Top photo: Charlie
cavorting like Pan with a quartette of nymphettes in his film Sunnyside
. Lower photo, a snapshot of Hannah Chaplin (circa1925).
Chaplin is remembered—due in part to that FBI-orchestrated, politically motivated smear campaign in the 1940s and Vladimir Nabokov’s 1955 novel Lolita
--as a lecher with a penchant for adolescent girls. Three of his four wives were teenagers: Mildred Harris, Lita Grey and Oona O’Neill (the playwright’s daughter). But many, many more non-adolescent women were important to him over the years (Edna Purviance, Clare Sheridan, Sari Maritsa, Peggy Hopkins Joyce, Pola Negri, Louise Brooks, Marion Davies, Georgia Hale and Paulette Goddard, to name but a few).
By his own admission (or gross exaggeration), Chaplin claimed intimacy with 2,000 women in his life. Tactfully alluding to his own promiscuity in My Autobiography,
he wrote “to gauge the morals of our family by ordinary standards would be like plunging a thermometer into boiling water.” (That casual remark was also a reference to his mother and brother’s promiscuous behavior).
Without putting Chaplin on the couch, it is impossible to know precisely why he had such a weakness for nubile women. Attempting to explain his attraction to young girls, his friend Sam Goldwyn and his son Charlie Jr. each wrote of Chaplin’s “horror” of old age. Much more significantly--and poignantly—Chaplin himself recalled his shock and dismay at the painful loss of all emotional contact with his prematurely aged and no longer vivacious or attractive 38-year-old mother as she descended into madness. That traumatic adolescent experience of permanent estrangement from Lillie Harley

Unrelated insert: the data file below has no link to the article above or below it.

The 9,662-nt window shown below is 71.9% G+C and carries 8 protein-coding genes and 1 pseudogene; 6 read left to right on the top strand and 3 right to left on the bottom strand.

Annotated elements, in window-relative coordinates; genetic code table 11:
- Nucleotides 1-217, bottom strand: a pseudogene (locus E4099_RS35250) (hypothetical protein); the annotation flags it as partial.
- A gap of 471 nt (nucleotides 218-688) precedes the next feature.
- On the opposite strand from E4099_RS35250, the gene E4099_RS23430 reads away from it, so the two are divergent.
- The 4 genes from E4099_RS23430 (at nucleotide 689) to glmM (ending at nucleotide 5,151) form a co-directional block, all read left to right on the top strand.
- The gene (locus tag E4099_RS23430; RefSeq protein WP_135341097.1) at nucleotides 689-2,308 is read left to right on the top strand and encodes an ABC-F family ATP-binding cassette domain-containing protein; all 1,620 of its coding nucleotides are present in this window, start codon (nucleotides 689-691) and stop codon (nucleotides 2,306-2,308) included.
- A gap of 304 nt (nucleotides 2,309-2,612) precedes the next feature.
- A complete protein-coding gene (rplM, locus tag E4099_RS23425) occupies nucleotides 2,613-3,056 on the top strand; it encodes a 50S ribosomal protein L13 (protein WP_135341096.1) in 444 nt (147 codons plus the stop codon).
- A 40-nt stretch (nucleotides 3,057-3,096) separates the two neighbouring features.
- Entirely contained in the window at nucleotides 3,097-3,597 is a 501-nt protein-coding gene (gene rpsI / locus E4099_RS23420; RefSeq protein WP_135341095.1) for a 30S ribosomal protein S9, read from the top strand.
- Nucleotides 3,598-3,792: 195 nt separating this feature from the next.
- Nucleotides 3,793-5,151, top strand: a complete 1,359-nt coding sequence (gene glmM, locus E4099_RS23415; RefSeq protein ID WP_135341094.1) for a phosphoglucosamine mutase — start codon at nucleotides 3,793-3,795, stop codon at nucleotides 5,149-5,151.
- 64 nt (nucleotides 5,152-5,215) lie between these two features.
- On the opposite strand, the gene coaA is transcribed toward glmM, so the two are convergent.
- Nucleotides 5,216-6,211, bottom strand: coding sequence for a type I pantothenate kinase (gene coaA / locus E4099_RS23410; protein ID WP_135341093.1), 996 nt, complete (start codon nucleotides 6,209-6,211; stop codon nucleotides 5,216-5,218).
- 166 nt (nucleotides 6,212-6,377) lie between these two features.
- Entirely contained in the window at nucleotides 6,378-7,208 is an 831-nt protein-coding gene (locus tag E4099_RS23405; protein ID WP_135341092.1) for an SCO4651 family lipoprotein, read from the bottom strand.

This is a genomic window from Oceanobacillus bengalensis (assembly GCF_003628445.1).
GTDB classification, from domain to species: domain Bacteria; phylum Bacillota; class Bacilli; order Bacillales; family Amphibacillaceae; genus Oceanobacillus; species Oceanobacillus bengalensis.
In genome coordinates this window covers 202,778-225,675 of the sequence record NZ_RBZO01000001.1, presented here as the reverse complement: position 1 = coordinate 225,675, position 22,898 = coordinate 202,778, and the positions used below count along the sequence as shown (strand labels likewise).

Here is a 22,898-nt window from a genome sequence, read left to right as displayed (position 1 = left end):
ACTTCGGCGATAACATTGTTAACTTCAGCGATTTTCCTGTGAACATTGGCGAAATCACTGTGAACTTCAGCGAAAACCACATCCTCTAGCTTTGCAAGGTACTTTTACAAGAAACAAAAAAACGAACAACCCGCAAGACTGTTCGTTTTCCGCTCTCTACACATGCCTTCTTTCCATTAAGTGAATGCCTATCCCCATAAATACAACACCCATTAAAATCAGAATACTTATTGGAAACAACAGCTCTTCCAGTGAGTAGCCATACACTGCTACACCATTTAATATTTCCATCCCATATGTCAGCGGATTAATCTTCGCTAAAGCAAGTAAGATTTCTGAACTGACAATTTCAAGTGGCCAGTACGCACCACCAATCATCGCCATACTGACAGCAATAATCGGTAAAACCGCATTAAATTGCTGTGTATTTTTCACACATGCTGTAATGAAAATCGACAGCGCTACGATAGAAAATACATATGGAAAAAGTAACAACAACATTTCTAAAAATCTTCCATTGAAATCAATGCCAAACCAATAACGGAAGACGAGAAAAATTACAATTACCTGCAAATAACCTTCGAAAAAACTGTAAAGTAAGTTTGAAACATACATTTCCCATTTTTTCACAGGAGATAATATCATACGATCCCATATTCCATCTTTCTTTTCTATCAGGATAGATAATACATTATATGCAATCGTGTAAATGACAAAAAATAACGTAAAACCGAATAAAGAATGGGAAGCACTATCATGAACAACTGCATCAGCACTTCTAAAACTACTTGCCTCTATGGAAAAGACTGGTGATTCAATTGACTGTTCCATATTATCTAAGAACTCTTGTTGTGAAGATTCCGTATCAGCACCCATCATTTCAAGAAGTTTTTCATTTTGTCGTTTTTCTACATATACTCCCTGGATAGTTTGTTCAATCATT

was followed 25 years later by Hannah Chaplin’s actual physical death in 1928. For an in-depth discussion of this Hannah Chaplin/Lillie Harley memory split and the Loss-Restitution Hypothesis of Creativity (see Chaplin A Life,
Briefly stated: as a loss-sensitive artist with a tendency to live in the past, Charlie Chaplin drew his creative strength from his powerful need to recapture a poignant attachment to his formerly beautiful and vivacious young mother. Those idealized images of Lillie (not Hannah) served as templates for all of the screen heroines that his boyishly infatuated tramp character quixotically rescued from predicament after predicament in his greatest comedies (including The Kid
, The Gold Rush , City Lights
and Modern Times
From an artistic point of view, Charlie’s need to re-live and re-write the past paid off. However his arrested emotional development was more problematic in his private life. On numerous occasions, as an apparently mature man in his thirties, Chaplin frequently described himself as still feeling (and behaving ) like a lost boy of fourteen: a self-observation independently confirmed by many of his friends and confidantes (including Thomas Burke). When the mood struck him, Chaplin occasionally autographed studio stills of himself from that little waif, Charlie Chaplin.
Lita Grey--his second teenage wife--recalled Charlie’s begging her never to grow old during the torrid-romantic, “Napoleon-Josephine” courtship phase of their relationship that preceded their shotgun wedding. Fifteen-year-old Lita was in the dark about what this meant. Why Napoleon? Why Josephine? And what was this handsome 35-year-old man’s morbid dread of aging about?